Five days ago it was revealed that the National Society for the Prevention of Cruelty to Children (NSPCC) had reported 47% more cases of emotional abuse to the police and children’s services than in the previous year.
Last week I wrote of the correlation between self harm and gambling addiction. This week once again I am reminded of the ever growing ripples in our society’s pool of social, mental health and addiction problems, which frequently flow one to the other. These problems all too frequently start with abuse in childhood, spreading then to isolation and loneliness, leading to mental health issues such as depression and anxiety. Then on to addiction; an attempt to self medicate the symptoms that were the result of basic needs childhood needs never being met. The need we all have for love and care, to feel valued. To believe that love is given to us for who we are and not conditional on what we do.
The British government are considering bringing into effect the ‘Cinderella Law’, making it an offence to cause a child to experience – among forms of emotional abuse and neglect – being made to feel inadequate, unloved “or valued only insofar as they meet the needs of another person”. In my practice with addiction of all kinds often I work with men and women for whom the story of Cinderella reflects a sad truth of their own lives. As children they felt inadequate and unloved, never ‘good’ enough, pretty enough, who worked unbelievably hard to achieve this exam grade, that career to make their parents proud, even if it meant making themselves miserable.
As therapy with their adult self progresses, underneath the surface layer of their addiction – a surface layer of selfishness- is revealed a forceful and relentless drive to ‘Please Others’ in an attempt finally to be rewarded with the love and approval that was so lacking in childhood. Delivering years of service with a smile has left little reward other than exhaustion, being taken for granted and loved only on condition they ‘Please Others’, they find themselves living among the cinders of disappointment, exhaustion, anger and frustration. It is then they have turned to ways of suppressing these feelings with their addiction.
Gambling online for many women might be their only invitation to the ball.
Advertisements for online gambling offer fun, glossy, glamorous images promise excitement, bright lights and even the chance to socialise with some new people. She herself can even pretend to be a new person, online it does not matter whether she is wearing her best ball gown or her rags. She can be her fantasy, fairy tale version of herself. Out of the cinders and to the ball in an instant, problems and frustrations forgotten.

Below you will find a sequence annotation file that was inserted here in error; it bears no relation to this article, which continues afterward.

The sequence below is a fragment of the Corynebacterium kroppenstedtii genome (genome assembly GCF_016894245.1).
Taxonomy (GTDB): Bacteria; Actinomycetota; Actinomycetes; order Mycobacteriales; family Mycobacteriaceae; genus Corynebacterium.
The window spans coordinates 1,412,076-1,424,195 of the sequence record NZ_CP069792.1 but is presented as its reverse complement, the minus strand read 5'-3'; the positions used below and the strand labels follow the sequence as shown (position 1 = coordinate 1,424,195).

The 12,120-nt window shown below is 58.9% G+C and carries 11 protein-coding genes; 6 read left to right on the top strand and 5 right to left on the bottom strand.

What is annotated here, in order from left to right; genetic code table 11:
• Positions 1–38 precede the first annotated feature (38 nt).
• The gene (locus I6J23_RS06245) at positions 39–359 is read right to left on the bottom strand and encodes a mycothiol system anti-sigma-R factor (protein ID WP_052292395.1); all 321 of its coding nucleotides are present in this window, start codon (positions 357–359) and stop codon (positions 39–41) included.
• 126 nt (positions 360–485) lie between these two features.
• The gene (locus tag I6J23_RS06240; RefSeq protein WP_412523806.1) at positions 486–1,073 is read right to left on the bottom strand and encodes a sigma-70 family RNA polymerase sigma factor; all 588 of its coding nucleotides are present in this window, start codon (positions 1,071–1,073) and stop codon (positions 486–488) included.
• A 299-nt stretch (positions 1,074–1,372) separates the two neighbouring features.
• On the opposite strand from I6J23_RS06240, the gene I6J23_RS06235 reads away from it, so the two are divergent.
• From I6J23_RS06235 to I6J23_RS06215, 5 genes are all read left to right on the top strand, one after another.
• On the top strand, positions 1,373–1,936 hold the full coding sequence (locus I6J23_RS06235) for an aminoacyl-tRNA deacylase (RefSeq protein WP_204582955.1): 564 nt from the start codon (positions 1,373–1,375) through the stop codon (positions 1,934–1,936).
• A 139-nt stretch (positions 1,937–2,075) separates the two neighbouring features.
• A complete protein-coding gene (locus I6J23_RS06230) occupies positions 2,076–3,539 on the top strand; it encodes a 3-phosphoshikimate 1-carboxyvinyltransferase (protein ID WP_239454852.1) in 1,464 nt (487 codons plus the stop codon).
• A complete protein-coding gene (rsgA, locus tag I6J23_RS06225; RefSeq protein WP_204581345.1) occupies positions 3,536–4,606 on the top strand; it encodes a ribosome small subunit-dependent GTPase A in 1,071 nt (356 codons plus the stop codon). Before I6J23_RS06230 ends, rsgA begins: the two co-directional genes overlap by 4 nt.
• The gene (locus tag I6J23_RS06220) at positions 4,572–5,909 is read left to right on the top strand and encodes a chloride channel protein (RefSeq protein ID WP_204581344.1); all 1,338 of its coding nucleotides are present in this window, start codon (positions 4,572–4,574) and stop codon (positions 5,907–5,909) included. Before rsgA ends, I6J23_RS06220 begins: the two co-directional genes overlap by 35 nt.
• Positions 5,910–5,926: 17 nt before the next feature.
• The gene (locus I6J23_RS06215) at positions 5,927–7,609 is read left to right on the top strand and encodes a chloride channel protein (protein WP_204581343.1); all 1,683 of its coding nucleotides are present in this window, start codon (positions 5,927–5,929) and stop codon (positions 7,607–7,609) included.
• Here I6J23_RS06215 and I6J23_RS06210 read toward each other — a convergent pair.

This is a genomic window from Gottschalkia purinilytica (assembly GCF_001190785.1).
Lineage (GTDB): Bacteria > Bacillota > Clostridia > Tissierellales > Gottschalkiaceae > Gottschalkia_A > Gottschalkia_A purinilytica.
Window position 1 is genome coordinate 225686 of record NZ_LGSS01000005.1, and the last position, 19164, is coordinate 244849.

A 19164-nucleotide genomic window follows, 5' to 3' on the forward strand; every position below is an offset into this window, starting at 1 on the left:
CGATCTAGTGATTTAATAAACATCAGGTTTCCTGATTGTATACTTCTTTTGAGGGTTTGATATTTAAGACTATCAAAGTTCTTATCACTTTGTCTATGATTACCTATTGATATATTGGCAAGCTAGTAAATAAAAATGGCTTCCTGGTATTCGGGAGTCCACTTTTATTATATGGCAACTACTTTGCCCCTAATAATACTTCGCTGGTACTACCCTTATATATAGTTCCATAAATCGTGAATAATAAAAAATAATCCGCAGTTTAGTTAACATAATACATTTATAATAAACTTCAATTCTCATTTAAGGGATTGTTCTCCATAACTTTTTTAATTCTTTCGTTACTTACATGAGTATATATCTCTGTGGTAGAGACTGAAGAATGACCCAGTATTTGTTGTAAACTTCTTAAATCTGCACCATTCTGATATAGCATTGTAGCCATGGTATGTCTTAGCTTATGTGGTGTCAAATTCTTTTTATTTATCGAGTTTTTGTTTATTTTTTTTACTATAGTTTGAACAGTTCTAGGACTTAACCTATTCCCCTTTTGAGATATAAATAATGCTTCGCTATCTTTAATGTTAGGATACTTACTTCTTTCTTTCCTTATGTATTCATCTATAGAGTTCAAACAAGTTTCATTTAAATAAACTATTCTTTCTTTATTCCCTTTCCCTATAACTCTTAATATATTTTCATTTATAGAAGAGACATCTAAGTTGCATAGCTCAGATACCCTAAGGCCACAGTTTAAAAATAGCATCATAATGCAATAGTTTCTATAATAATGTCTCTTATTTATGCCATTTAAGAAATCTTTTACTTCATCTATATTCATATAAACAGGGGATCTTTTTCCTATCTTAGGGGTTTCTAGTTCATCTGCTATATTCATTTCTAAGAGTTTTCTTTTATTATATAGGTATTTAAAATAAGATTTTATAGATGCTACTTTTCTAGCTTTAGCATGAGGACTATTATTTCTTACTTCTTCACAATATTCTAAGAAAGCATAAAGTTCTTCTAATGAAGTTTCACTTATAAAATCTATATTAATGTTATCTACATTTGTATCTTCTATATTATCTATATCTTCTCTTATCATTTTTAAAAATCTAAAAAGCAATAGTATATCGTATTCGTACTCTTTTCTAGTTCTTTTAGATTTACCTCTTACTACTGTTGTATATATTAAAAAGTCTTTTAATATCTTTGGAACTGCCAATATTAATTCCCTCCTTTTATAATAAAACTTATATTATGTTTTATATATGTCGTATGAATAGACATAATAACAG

Going to the online gambling ball is an invisible rebellion
She does not need to physically leave her home, so she can still appear to ‘Be Good’ ‘Work Hard’, ‘Please Others’.
We all know the story of Cinderella. When midnight strikes the magic dies and back to the cinders she goes and just the same with the magic of addiction. The magic ends when the spell of gambling, alcohol or drugs cause her to spend too much time, too much money, damaging her mental and physical well-being and adding more damage to her already fragile self esteem.
There is always the hope of a happier ever after. Effective treatment for long term recovery treatment helps:
- To identify the need to please to be rewarded with love
- To recognise we end up pleasing nobody when frustrations lead to addiction
- To work toward choice. The choice to please others when she so wishes, but also to sometimes chose to put herself first, too.
- To find out who she truly is. Who could she be if she did not spend a life time ‘Pleasing Others’ to buy love?
When she feels free to live a life more truly her own, a life of self acceptance, we find that actually she is someone who is quite capable of living a life addiction free.